- A very poor telephone line, incapable of carrying an internet connection;
- Very poor mobile telephone reception (I had to put in an 8 metre high antenna);
- No road surface (the road I live on is just a strip of dirt).
So, with my own electricity generation, I will be even further off grid. I bake Continue reading
What on earth is the UK Government doing? Binding itself to pay tribute to the EU for years after Brexit is barking mad. The worst of all worlds.
Perhaps they have just been worn down by endless remoaning. But this is a road that leads to never-ending servitude to the EU. Logic would say that the EU should be paying for access to the UK market, since it sells more to the UK then it buys, not the other way around. But there is no more logic here than that which drives a battered wife into continuing submission to her abusive husband.
The UK’s best hope is that the EU is so utterly intransigent in its demands for even more Danegeld as to eventually scupper the negotiations entirely. Then the UK can just leave, as mandated by the referendum, without paying anything, and without any Continue reading
This was in The Times today:
We were wrong — worst effects of climate change can be avoided, say experts
Scientists admit that world is warming more slowly than predicted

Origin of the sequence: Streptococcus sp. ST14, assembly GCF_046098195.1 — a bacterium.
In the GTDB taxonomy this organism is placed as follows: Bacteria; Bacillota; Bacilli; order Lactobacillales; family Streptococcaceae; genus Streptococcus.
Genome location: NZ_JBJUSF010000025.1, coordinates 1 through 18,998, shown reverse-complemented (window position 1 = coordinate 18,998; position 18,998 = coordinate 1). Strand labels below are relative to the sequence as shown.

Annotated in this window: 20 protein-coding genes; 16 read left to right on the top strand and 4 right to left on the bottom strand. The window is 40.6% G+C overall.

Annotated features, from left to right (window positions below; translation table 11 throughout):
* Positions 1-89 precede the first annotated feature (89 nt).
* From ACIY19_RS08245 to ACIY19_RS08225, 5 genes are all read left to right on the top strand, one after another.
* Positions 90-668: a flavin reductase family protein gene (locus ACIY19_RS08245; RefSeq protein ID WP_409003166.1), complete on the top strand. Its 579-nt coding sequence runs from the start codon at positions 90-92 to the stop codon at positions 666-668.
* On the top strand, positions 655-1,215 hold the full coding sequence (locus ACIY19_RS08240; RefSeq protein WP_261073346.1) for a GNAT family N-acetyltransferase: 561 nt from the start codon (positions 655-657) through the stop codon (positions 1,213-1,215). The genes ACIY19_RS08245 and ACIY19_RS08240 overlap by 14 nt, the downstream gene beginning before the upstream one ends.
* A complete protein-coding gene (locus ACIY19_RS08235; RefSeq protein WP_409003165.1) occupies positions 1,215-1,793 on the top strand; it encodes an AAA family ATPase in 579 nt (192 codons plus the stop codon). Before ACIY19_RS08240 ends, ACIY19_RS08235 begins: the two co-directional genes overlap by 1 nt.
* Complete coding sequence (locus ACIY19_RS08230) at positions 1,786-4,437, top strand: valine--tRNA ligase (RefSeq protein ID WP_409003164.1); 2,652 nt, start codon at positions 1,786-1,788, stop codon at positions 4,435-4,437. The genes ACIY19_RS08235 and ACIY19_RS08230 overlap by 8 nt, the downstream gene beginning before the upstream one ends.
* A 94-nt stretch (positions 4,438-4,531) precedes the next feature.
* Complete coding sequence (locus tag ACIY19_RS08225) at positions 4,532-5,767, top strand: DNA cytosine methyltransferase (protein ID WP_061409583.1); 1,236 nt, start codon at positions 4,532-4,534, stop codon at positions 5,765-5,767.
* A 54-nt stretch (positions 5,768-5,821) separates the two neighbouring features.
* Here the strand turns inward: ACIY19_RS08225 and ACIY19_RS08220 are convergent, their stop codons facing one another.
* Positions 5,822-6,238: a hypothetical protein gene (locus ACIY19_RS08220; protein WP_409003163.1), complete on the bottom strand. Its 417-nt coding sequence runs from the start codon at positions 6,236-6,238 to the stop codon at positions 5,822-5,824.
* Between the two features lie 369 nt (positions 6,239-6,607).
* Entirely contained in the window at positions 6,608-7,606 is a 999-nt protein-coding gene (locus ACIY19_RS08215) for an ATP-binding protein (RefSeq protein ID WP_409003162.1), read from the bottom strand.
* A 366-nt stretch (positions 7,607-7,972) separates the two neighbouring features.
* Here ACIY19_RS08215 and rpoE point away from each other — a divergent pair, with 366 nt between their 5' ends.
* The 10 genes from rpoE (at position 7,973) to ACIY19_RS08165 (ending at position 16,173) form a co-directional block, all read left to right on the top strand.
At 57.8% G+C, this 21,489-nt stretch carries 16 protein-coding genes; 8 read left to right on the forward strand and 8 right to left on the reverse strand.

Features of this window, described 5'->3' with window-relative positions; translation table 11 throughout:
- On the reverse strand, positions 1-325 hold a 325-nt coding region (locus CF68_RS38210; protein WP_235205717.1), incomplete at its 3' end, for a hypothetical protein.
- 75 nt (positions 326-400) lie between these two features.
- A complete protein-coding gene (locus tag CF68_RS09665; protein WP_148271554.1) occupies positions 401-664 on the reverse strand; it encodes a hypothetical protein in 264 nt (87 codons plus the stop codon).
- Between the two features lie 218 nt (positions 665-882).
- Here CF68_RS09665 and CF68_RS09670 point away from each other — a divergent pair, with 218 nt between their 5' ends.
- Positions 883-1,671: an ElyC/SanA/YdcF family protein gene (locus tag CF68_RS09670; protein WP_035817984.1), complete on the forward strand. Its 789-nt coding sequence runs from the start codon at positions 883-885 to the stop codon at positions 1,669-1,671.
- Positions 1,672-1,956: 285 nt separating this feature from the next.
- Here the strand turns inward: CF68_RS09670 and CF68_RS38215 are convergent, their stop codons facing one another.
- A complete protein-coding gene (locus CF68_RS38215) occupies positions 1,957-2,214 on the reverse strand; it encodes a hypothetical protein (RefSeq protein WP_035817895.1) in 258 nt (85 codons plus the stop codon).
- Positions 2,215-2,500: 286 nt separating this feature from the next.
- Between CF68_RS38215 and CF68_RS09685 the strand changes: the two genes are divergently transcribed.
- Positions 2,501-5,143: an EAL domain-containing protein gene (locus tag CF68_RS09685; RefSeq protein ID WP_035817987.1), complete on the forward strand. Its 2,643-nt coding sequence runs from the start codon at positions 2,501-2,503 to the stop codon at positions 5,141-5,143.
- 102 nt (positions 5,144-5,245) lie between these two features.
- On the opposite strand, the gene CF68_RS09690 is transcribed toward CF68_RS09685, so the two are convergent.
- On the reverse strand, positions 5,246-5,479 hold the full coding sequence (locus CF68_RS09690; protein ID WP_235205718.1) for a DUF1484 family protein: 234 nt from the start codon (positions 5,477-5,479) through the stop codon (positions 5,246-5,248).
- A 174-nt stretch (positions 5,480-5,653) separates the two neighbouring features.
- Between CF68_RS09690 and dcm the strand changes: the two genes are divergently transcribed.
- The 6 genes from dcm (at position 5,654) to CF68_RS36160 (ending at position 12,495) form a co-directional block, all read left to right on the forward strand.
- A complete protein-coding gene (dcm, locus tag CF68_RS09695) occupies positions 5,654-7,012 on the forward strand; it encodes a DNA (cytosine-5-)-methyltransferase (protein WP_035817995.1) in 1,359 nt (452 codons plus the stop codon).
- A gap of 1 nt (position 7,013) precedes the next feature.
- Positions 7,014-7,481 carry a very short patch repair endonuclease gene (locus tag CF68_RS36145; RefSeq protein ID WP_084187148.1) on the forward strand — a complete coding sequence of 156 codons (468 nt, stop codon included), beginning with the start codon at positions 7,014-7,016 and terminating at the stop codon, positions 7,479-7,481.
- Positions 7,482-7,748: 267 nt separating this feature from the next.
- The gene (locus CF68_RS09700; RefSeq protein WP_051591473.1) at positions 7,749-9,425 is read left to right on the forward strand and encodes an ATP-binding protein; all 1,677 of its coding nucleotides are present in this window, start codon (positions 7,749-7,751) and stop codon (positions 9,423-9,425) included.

The worst impacts of climate change can still be avoided, senior scientists have said after revising their previous predictions.
The world has warmed more slowly than had been forecast by computer models, which were “on the hot side” and overstated the impact of emissions, a new study has found….
The study, published in the journal Nature Geoscience… suggests that the world has more time to make the changes.
Michael Grubb, professor of international energy and climate change at University College London and one of the study’s authors, admitted that his past prediction had been wrong…
They could have saved themselves a few lines by simply announcing “Robert Was Right”.
Anne Marie Morris, the MP for Newton Abbot in Devon, has been disciplined for saying, in the context of a discussion about Brexit:
Now I’m sure there will be many people who’ll challenge that, but my response and my request is look at the detail, it isn’t all doom and gloom. Now we get to the real nigger in the woodpile, which is, in two years what happens if there is no deal?
Well, the American expression “nigger in the woodpile” (meaning an important issue that is being overlooked) is somewhat antique, and probably best avoided in public speech. But it is really less offensive than many other epithets that are regularly thrown around, like imperialist pig, pakeha, bog-trotter, breeder, red-neck and Continue reading
Sadiq Khan has condemned the London Bridge attack as ‘deliberate and cowardly’.
Well, it was plainly deliberate. But cowardly? I do not think so. The perpetrators must surely have known that there was a very real risk that they would be killed. And they were. Cruel? Yes. Irrational? Yes. Deplorable? Yes. Cowardly? No. So Mr Khan is only 50% right.